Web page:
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18. Using a 15mm socket, remove the bolt securing the power steering pump support brace to the engine block.
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19. Using a 13mm socket and ratchet extension, remove the 3 bolts securing the power steering pump to the intake manifold. You will need to rotate the pulley so that the 2 openings allow access to them.
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20. With the power steering pump free of the engine block, pull it aside and rest it on the fender well to give you more room to work with.
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21. Using a phillips screwdriver, remove the 2 screws securing the head light bezels to the front of your Jeep.
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22. Remove the bezels and set them aside.
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23. Using a phillips screwdriver, remove the 4 screws securing the plastic grill to the front of your Jeep.
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24. Remove the grill and set it aside.
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25. On the passenger side of your Jeep, use a phillips screwdriver to remove the 2 screws securing your indicator light in place.
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26. Place a bucket underneath your Jeep and open up the petcock valve to drain the radiator. This valve is located behind where your passenger side indicator light was.
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27. Allow your radiator to drain completely before proceeding.
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28. If your lower radiator hose is secured to the water pump with a hose clamp, use a flat head screw driver to loose up the clamp.
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29. Move your bucket underneath your water pump, carefully pry off the lower radiator hose and allow it to drain into the bucket.
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30. On your Jeep's thermostat housing, take a hold of the temperature sensor plug, slide the lock tab to the open position and unplug it by squeezing on the release tab and pulling it off.
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31. Use a flat head screw driver to loosen the hose clamp securing the heater hose to the thermostat housing and then pull it off.
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32. Use a flat head screw driver to loosen the hose clamp securing the upper radiator hose to the thermostat housing and then pull it off.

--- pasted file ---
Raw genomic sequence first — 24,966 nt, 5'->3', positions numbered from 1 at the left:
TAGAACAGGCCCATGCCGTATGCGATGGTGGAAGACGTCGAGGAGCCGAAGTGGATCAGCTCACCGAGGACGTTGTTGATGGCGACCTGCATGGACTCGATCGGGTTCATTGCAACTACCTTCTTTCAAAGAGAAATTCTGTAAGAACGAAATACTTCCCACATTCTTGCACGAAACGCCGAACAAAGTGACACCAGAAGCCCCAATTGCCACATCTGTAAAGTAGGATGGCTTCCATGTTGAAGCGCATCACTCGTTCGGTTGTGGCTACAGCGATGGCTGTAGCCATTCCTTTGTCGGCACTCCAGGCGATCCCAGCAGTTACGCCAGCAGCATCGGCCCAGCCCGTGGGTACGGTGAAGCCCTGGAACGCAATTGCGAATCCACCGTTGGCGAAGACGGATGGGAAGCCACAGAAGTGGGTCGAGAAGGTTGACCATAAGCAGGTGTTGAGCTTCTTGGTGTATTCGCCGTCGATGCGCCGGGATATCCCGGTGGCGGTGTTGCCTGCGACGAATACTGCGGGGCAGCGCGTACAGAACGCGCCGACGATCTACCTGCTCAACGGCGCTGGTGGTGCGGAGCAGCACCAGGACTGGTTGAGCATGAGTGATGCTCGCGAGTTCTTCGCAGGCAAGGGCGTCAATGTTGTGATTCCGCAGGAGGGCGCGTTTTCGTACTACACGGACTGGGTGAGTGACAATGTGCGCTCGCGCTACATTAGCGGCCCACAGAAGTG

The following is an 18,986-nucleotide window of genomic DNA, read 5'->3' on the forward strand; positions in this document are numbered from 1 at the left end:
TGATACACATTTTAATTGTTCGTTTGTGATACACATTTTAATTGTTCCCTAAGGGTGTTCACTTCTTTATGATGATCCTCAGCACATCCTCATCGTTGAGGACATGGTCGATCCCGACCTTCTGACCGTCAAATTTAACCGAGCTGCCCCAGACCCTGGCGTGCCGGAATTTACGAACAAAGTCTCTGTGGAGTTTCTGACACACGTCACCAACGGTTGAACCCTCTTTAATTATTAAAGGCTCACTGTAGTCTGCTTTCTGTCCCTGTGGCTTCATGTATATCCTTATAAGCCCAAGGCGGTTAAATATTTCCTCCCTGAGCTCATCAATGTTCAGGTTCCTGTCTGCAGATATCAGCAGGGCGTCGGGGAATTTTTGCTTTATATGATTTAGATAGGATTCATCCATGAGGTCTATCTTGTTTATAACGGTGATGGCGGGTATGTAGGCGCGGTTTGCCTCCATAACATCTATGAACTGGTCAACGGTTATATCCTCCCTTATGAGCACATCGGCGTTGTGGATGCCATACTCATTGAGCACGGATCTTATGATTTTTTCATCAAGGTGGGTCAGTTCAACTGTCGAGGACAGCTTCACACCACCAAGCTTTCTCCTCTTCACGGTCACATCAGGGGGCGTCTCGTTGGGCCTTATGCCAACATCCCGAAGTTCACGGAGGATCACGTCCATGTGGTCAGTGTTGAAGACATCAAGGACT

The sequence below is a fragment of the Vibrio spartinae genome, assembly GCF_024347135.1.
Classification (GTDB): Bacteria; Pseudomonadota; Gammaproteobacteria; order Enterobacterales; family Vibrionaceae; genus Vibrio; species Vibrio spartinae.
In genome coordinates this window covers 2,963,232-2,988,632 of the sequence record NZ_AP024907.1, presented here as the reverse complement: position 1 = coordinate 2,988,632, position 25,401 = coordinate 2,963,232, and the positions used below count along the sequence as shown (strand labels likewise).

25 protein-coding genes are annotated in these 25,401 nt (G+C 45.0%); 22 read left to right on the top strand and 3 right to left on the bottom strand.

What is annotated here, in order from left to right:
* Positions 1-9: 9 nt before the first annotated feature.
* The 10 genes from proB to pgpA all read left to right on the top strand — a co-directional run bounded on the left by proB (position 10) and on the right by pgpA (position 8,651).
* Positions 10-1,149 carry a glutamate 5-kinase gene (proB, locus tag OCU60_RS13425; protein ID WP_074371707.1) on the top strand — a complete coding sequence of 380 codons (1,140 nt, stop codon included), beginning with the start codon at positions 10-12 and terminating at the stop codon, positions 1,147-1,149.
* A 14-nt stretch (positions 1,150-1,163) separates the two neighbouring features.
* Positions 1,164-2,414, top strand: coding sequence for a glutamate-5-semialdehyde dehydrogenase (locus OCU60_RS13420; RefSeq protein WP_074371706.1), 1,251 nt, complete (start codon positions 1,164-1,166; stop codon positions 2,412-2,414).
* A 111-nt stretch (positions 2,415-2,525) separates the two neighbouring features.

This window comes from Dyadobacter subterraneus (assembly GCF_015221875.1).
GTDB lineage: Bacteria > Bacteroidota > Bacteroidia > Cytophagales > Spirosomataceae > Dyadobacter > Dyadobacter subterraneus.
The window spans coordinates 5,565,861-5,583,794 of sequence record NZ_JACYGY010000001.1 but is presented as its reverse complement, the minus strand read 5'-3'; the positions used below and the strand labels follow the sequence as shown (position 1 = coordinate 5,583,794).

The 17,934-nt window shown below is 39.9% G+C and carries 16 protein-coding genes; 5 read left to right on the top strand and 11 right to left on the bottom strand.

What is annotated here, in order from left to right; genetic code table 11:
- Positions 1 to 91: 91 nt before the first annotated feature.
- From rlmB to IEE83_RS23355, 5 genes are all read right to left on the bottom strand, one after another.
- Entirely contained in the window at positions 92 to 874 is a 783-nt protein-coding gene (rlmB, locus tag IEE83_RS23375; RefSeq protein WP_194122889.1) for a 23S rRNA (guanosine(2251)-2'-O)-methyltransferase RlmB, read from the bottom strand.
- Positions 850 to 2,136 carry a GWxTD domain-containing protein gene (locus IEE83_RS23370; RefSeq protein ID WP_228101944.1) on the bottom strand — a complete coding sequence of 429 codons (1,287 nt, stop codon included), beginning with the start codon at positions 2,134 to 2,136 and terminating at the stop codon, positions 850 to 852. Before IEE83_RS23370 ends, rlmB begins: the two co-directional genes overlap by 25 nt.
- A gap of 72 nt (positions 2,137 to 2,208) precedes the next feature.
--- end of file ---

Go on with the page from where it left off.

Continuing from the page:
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33. Use a flat head screw driver to loosen the hose clamp securing the heater hose to the tube extending off the water pump and then pull it off.
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34. Use a 13mm socket to remove the 2 bolts securing the thermostat housing to the engine block.
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35. Pry the thermostat housing off the engine block.
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36. Use a flathead screw driver to help pry off the thermostat from the engine block.
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37. Using a 13mm and a 1/2" wrench, remove the 4 nuts securing the mechanical fan and clutch to the pulley. You can use one of the wrenches to hold the pulley in place while using the other to remove the bolts as shown.
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38. Carefully remove the fan from the pulley studs being careful not to hit the radiator.
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39. Using a 13mm and a 1/2" wrench, remove the 4 bolts securing the water pump pulley. As before, you can use one of the wrenches to hold the pulley in place while using the other to remove the bolts as shown.
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40. Using a 13mm socket, remove the 3 bolts securing your water pump to the engine block.
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41. Using a hammer, give the back side of the water pump lower hose connector a tap to free it of its gasket bond and then allow the remaining coolant to drain as shown.
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42. Remove the water pump, place it in a bench vice and then, using a 19mm wrench, remove the heater hose tube.
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Sours: https://www.wayalife.com/threads/jeep-xj-cherokee-4-0l-water-pump-thermostat-fan-clutch-replacement-write-up.30583/
Burping Your Coolant - Jeep Cherokee XJ - The Roadhouse

1996 Jeep Cherokee - Antifreeze - Vehicle Specific

Your engine coolant, also called antifreeze, serves several purposes. First, it is circulated throughout the engine to the radiator to keep your engine at a stable operating temperature. Low coolant levels can lead to overheating, which can damage your engine. Second, antifreeze has a lower freezing point than water, which keeps it in a fluid state during cold weather. Coolant also keeps corrosion down inside the engine that may be caused by water. If you notice a coolant leak, it should be taken care of as soon as possible to avoid damage to your engine. You may notice your temperature gauge reading higher than usual, your heater may stop working, or you also notice steam under your hood. When you need coolant, visit O'Reilly Auto Parts for the right coolant for your vehicle. We carry a variety of coolant made for your car, truck, or SUV.

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Coolant jeep xj

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95 Cherokee Cooling System Flush and Starter Replacement